To ensure quality experience in reproducing a given interaction, its initial recording which is used to create the model of such interaction, must be performed with the target rendering medium. For example, to reproduce a realistic pen on paper experience on a digital glass tablet, a real interaction of a human holding a pen writing on paper has be recorded first and then the appropriate model is created which can be used to render the experience.

Tactai’s unique and patented data-driven technology to capture, module, and recreate any human touch experience is the only proven methodology available to create authentic digital tactile sensations by eliminating the guesswork on how to best reproduce the sense of human touch onto the digital world.

WATCH TACTAI CSO TALK ABOUT THE FUTURE OF TOUCH AT TED ED

The science of touch

To create truly powerful experiences in the virtual world, our team of world-leading haptic researchers delved deep into the physics and biology of how humans touch and feel in the natural world. This led to the development of our unique and proprietary touch technology that mimics nature – our Dynamic Tactile Wave™ – based on nearly 20 years of research and development. It mirrors human biology; in that it closely recreates how we humans perceive the presence of objects and their surface characteristics when interacting with them in the real world.

Below are 4 of over 120 articles on our groundbreaking technology:

Ungrounded haptic augmented reality system for displaying roughness and friction:

  • This paper presents the design and validation of an ungrounded haptic augmented reality system that alters the roughness and friction of a rigid 3-D object. The user touches the object via a custom haptic stylus. This system provided a significantly better match than the same models rendered using another tool.
    • Culbertson, H., & Kuchenbecker, K. J. (2017). Ungrounded haptic augmented reality system for displaying roughness and friction. IEEE/ASME Transactions on Mechatronics, 22(4), 1839-1849.

Importance of matching physical friction, hardness, and texture in creating realistic haptic virtual surfaces:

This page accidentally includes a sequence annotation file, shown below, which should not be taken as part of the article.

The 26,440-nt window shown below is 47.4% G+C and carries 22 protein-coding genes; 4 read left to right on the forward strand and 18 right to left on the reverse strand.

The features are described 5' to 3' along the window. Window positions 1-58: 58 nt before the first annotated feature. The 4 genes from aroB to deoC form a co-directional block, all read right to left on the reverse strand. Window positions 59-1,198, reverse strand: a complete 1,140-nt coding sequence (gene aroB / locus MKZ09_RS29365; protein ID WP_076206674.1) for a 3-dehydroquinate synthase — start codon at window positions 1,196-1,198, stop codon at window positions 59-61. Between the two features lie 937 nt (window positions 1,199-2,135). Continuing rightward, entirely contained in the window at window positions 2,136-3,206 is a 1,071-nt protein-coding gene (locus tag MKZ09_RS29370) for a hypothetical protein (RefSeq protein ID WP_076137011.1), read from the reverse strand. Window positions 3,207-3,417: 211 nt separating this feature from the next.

Interacting with physical objects through a tool elicits tactile and kinesthetic sensations that comprise your haptic impression of the object. These cues, however, are largely missing from interactions with virtual objects, yielding an unrealistic user experience. This article evaluates the realism of virtual surfaces rendered using haptic models constructed from data recorded during interactions with real surfaces. We conducted a human-subject study to assess the realism of these virtual surfaces. Subjects compared each of 15 real surfaces to a model component. The realism improvement achieved by including texture in the rendering was found to directly relate to the intensity of the surface’s roughness.

Culbertson, H., & Kuchenbecker, K. J. (2016). Importance of matching physical friction, hardness, and texture in creating realistic haptic virtual surfaces. IEEE Transactions on Haptics, 10(1), 63-74.

Modeling and rendering realistic textures from unconstrained tool-surface interactions:

Texture gives real objects an important perceptual dimension that is largely missing from virtual haptic interactions due to limitations of standard modeling and rendering approaches. This paper presents a set of methods for creating a haptic texture model from tool-surface interaction data recorded by a human in a natural and unconstrained manner. The recorded high-interaction data recorded by a human in a natural and unconstrained manner. The recorded high-frequency tool acceleration signal is segmented and modeled. We use these texture models to render synthetic vibration signals in real time as a user interacts with our TexturePad system. We ran a human-subject study with two sets of ten participants to evaluate the realism of our virtual textures. The results indicated that our virtual textures accurately capture and recreate the roughness of real textures.

  • Culbertson, H., Unwin, J., & Kuchenbecker, K. J. (2014). Modeling and rendering realistic textures from unconstrained tool-surface interactions. IEEE transactions on haptics, 7(3), 381-393.

Creating realistic virtual textures from contact

This paper presents a new, fully realized solution for creating realistic virtual textures. Our system employs a handheld tool to capture the feel of a given texture, recording three-dimensional tool acceleration, tool position, and contact force over time. We render these texture models in real time on a tablet using an augmented stylus. The resulting virtual textures provide a compelling simulation of contact with the real surfaces, which we verify through a human subject study. Romano, J. M., & Kuchenbecker, K. J. (2011). Creating realistic virtual textures from contact acceleration data. IEEE Transactions on haptics, 5(2), 109-119.